AMERICA: THE ONCE-WAS AND THE NOW

29 12 2013

Authored by William Robert Barber

In 1835 Alexis De Tocqueville recorded his impressions of America.  Within the contextual of ‘Democracy in America’ he devoted the merits and meaningfulness of Americanism and specifically applauded the citizens’ relationship with the federal government as one where the individual is preeminent. The Frenchman noted that in America the ideal of freedom and individual liberty was prized, as Samuel Adams expressed, “above the tranquility of servitude.” It was his observation that to cleave a country out of the wilderness bequeathed upon these initiators an unyielding belief in individual liberty and freedom.

I feel that this American disposition of individual sovereignty was initiated upon leaving the motherland, enduring three months of tumultuous sailing across a vast ocean, and when the vessels unloaded their passengers the ship’s company uploaded all one could forage and sailed away. The settlers were stranded in an ambivalent land; their circumstance clearly defined a new reality: build, create, farm, and scavenge or perish. King and parliament were thousands of miles to the east. This ‘new world’ situation crafted an American brand of fortitude, a mindset of independent resolve, and a love if not passion of liberty. Scores of generations later these settlers, these English people, long before they considered themselves Americans, developed an Americanized spirit, a socio-economic Yankee inclination, a brashness, and as a result a heretofore deeply held sense of exceptionalism that ultimately overcame the allegiance to King George and England.

Dogged determination and a belief in the sensibility of the common became an American legacy. These early Americans — without even understanding its meaning (to the fullest) — were possibly the original practitioners of the philosophical thesis of individualism; these principles of individualism prompted the Declaration of Independence and were a preamble of conciseness in the initial drafting of the finalized 1789 constitution.

But much has changed; the transformation of America since the De Tocqueville analysis is profound. By every measure the politically attuned America is no longer the nation of 1835; today’s America has in most instances become the opposite of what De Tocqueville lauded. We are no longer a prideful self-reliant people. The American people have traded their traditional belief in liberty for a dependence on government guarantees, promises, and assurances of future services. The political class (Republican as well as Democratic) has been permitted to reinterpret, dismiss, and generally manipulate the nation’s constitutional tenets to serve interest other than the original interpretive of what was considered “in the common good.” But the most profoundly egregious sin perpetrated upon the ideal of Americanism was and is for the American people to ignore the financially unsustainable government programs such as Social Security, Medicare, and Medicaid. Additional concerns are the national debt, unfunded federal/state pension obligations, (I could go on and on) and, as consequence of such disregard, the people, as if hooked on heroin, willfully bless with their vote the continuance of the very same political policies and social programs they ignore.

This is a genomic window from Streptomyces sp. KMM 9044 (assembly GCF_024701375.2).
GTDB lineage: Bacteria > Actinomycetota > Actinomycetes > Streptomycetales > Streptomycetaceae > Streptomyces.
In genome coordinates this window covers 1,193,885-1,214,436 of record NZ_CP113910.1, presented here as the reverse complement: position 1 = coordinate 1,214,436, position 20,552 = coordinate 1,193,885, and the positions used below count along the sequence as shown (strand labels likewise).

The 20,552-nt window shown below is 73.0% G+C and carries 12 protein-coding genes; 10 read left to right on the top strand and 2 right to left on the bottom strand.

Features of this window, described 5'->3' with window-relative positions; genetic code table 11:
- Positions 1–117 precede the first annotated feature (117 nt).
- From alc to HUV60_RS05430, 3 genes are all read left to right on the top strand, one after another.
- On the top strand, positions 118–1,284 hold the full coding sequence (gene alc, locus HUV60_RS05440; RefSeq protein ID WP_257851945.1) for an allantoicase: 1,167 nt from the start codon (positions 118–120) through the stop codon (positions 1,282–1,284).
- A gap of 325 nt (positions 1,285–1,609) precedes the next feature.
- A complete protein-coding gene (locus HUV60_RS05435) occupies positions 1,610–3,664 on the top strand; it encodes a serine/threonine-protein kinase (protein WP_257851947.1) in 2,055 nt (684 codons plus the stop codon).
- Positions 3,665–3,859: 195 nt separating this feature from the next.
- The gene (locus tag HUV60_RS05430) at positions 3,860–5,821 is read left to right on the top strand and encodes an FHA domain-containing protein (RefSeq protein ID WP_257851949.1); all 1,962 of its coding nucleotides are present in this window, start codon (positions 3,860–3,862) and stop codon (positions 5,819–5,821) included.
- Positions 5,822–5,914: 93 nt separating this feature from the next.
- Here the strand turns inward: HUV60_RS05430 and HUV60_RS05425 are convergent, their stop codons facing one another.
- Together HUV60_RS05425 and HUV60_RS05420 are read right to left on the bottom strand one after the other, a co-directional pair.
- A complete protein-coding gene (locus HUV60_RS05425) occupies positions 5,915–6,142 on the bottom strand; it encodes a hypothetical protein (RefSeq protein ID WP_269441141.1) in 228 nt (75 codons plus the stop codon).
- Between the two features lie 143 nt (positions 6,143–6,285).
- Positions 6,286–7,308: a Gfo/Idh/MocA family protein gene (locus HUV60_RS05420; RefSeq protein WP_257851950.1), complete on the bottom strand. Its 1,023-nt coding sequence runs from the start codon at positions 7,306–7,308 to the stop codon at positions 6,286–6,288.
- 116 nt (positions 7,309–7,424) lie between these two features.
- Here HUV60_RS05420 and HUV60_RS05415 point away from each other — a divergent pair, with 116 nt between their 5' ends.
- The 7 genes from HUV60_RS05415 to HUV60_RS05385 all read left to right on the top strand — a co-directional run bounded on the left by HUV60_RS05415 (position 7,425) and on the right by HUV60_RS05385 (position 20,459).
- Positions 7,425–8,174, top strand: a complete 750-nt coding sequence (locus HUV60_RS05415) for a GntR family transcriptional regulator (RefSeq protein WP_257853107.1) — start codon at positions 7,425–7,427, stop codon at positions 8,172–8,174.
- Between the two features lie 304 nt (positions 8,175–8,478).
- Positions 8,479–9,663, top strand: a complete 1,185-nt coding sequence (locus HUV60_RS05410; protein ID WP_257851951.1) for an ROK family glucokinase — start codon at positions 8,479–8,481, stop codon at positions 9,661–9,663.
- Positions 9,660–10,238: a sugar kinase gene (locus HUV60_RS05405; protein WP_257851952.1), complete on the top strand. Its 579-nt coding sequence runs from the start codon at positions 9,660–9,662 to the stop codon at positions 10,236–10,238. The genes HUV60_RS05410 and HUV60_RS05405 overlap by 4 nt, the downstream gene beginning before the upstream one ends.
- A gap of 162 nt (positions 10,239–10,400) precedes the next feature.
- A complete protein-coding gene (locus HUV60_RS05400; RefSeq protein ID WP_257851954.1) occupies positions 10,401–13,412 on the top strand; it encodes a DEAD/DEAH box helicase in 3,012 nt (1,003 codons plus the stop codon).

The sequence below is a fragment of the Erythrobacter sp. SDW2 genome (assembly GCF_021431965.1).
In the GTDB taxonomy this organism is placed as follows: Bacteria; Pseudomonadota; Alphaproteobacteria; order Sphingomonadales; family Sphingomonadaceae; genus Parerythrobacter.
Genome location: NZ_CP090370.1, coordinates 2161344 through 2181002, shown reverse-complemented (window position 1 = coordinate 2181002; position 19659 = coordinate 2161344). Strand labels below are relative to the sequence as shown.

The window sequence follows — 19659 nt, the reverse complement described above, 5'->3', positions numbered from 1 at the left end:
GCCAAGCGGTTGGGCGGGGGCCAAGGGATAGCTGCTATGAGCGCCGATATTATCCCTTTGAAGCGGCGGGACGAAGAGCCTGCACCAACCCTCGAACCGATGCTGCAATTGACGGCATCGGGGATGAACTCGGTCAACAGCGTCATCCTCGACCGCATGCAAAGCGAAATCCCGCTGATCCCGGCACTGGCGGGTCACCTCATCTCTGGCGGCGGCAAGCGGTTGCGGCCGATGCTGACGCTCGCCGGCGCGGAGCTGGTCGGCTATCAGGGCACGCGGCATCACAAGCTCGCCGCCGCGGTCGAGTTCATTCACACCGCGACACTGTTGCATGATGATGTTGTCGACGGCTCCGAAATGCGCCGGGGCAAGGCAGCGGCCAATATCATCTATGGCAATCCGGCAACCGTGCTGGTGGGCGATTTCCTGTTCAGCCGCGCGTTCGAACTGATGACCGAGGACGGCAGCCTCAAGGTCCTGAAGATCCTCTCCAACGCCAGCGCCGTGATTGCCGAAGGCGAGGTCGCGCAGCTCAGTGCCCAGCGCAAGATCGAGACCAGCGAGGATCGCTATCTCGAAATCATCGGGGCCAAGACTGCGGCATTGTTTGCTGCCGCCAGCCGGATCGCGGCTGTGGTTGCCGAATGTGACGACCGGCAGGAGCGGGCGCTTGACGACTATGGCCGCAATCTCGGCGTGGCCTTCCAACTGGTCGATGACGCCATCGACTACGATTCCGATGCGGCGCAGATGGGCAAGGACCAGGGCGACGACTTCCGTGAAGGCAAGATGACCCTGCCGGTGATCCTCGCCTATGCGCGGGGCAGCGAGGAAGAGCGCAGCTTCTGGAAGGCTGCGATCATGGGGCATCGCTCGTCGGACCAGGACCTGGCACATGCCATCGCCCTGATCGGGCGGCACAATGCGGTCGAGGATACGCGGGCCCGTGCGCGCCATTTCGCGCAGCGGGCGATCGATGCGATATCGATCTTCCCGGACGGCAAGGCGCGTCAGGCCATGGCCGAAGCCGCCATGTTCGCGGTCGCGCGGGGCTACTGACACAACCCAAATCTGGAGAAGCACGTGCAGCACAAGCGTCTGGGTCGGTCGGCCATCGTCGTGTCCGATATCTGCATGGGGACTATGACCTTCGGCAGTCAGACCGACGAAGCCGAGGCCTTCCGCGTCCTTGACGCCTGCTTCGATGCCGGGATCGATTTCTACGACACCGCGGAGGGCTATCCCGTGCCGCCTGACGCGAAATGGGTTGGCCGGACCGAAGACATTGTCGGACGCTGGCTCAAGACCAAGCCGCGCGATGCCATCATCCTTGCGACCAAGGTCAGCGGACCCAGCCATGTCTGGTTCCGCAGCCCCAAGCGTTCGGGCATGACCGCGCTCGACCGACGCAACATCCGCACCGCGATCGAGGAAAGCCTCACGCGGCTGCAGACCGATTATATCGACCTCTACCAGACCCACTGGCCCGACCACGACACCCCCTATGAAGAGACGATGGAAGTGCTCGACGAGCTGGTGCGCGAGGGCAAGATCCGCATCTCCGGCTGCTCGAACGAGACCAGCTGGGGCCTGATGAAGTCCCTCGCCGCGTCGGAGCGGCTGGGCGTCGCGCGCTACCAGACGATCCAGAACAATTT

“Top down” management has no operative status in a democratic republic; indeed, “top down” approach to governing is exemplified and practiced in totalitarian regimes wherein the economic model is a perverse schism of socialism and crony privatization by executive edict.  Presently in America the “top down” model’s best exemplar is represented by the ideology of liberal progressivism.   

The ultimate goal of liberal progressivism is to undermine, denigrate, reinterpret, and eventually altogether abrogate the heretofore traditional custom of American’s governing principles. The progressives’ want to obliterate any and all vestiges of a limited, grassroots bottom-up approach to governing; they also intend to initially distort then wholly dismiss the ideals of individualism as radical and extreme. In its finality the eventual of progressivism is determined to transform the rugged individualist into the grasps of nanny-state dependence on a government of wonks and elites.

In that regard, I think the progressives have made great if not spectacular gains in every measurable sector of American society.

ObamaCare will either wholly convert the populous to the president’s progressive vision or ObamaCare will drive a stake into the heart of liberal progressivism. Socialism continues its acceptance or is rejected as un-American. In 2014 the Republicans will capture the Senate and ultimately the White House or the progressives will dominate and eliminate once and for all even the pretense of a democratic republic America.

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